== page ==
I've spent the past couple months studying the craft, poring over book after book. I desired to return to my story with a fresh set of skills but I needed time to pump myself up. This past summer I realized I shouldn't be desperately seeking writer friends. I needed to be reading their books. So I did. Their impeccable prose and constant encouragement sent me on a literary high. (Stephen King and Dani Shapiro and I have totally bonded. Too bad for them they have no idea.) I neared the end of Anne Lamott's Bird by Bird on the first leg of our family vacation a few days ago. For weeks I had been coasting along on my new-found confidence, itching to get back to my story, when, riding the Magical Express to Disney World, I read Lamott's last chapter. It made me mad- fire-breathing, spitting-dirt, kick-the-wall-even-though-it-hurts mad. I spent the days on our trip in Wonderland, laughing and smiling until my cheeks hurt. Then we'd tuck the girls in, my husband would fall asleep watching the news, and I would lie in bed with my eyebrows all scrunched up and my lower lip stuck out- angry and pouting in one of the most magical places on earth. A wildfire attacked My Galapagos. I stood witness to all of my work going up in flames.
The first day of Kindergarten- it was the moment I had been not-so-secretly looking forward to her entire five years of life. On those endless colicky nights that bled into the mornings, during those chaotic evenings when I wanted to hand everyone a package of Pop-Tarts and send myself to bed at 5:30, after running out of patience and answers when faced with the never-ending list of questions about the world, and especially when she asked me to get out the play-doh or the paints again after I just finished scraping Legos out of the carpet, I held out hope for...the first day of Kindergarten.
It's no secret that I am passionate about relationships- family, friends, and intimate ones. I've spent the better part of my life asking myself, "Why?", as if I'm any authority. I go 'round and 'round in circles wondering why people make the decisions they do in relationships with me, with others. Do you remember that scene in Sex and the City when Carrie is obsessing about yet another breakup with Big and she's sitting at lunch with the girls reassuring herself that she's got things under control, that she doesn't need to sit on some quack's couch, because she has her girlfriends? To which Samantha replies something like, "Nope. You're too much for us. We've done all we can. You need to get some help." That's me- in a nutshell. I'm obsessive and flawed and hungry to learn more.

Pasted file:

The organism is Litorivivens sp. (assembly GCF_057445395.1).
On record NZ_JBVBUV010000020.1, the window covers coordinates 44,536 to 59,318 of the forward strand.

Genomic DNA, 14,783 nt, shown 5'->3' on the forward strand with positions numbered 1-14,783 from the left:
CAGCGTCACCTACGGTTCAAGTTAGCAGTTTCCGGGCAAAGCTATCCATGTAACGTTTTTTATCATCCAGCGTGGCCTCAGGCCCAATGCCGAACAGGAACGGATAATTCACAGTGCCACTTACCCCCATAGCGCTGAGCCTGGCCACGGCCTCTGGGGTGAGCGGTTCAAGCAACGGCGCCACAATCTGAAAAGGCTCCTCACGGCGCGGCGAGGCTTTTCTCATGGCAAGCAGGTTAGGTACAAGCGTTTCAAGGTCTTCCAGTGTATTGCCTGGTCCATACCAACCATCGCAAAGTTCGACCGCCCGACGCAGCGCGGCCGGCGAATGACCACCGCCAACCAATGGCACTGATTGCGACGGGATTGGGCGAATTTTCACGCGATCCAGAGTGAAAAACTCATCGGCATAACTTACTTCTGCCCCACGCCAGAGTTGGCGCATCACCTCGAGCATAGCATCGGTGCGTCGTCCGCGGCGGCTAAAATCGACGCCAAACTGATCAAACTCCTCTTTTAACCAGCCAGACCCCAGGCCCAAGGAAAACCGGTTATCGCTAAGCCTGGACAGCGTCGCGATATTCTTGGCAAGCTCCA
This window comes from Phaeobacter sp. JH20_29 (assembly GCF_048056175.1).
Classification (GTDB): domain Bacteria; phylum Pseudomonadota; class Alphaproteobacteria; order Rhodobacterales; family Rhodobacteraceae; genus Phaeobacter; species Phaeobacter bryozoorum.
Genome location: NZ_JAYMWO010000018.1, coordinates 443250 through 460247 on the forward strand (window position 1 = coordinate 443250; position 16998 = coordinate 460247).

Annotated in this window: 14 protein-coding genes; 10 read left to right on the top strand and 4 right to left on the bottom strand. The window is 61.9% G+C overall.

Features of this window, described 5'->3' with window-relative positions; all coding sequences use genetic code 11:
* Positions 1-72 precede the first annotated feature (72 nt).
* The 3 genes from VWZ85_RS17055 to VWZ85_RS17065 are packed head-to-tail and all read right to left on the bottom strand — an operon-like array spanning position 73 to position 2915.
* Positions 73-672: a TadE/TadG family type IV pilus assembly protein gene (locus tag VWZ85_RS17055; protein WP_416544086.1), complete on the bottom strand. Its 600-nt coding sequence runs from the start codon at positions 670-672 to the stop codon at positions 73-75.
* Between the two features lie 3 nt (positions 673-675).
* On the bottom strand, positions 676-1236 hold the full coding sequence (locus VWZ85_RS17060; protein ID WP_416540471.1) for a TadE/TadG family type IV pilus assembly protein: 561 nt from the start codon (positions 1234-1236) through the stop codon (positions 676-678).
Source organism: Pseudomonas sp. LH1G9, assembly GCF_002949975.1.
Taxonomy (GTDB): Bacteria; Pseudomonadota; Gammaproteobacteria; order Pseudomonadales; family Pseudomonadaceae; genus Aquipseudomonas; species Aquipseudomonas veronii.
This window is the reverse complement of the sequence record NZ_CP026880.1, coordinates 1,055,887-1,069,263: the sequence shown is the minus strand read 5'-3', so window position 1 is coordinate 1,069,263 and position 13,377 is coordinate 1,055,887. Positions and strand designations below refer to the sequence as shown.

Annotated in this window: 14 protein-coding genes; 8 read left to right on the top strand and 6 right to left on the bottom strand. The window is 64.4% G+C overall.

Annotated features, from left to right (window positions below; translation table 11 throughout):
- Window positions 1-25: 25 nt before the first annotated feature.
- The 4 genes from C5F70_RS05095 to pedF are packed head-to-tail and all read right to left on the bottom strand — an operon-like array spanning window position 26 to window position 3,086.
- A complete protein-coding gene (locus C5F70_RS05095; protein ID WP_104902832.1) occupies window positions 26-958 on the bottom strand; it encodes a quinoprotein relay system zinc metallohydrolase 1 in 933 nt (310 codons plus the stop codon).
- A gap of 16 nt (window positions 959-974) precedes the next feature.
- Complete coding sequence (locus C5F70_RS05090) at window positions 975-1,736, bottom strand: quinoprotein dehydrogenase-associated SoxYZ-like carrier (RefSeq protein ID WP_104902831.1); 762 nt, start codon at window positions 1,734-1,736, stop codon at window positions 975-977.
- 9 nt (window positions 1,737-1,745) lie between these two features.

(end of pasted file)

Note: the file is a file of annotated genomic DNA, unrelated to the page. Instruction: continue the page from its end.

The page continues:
Back in January, I wrote about my new year's resolutions in Goalkeeper. I have entered a clear passage in my life which has allowed me to come to terms with a slew of my shortcomings. I over plan, over worry, and over work myself in areas that aren't overall beneficial. The past several weeks I decided to tackle something I've always wanted to do, something I've been too scared or too lazy to deal with, by starting a vegetable garden. It may seem a little too earthy to some or a big step backwards to others since the produce section is in constant, ample supply, but for me it would mean a little bit more. I needed to settle some past hurts and fears, get off my rear, and just do it.
With one little craft, we became bird nerds in this post. Our grapefruit bird feeders were a big hit with all of our fluttering visitors and we didn't want it to end. We made two new feeders with fresh seed mixture and refilled the two we made before. The sun perfectly dried out the old ones so they were sturdy enough to use again. Then, we waited. With all of spring's fluorescent green sprouts distracting the birds, they weren't as excited about the feeders as they were during the winter. However, something else wasted little time getting the feeders within the grip of its greedy little paws.
It's no secret that I'm stuck in my book. I'm starting to despise the word "memoir". It's pompous. Why is my life elevated to such a level that it deserves a published work? Why do I think I'm special enough for others to spend time and energy reading about me? How can I possibly spend that much time immersed in myself and claim not to be a narcissist? How can I justify taking precious time away from my children during the day, or my husband at night, to pour my heart into something which, odds are, won't be particularly beneficial- monetarily speaking? The truth is- it's not, I'm not, and I can't...convincingly. And yet, I must.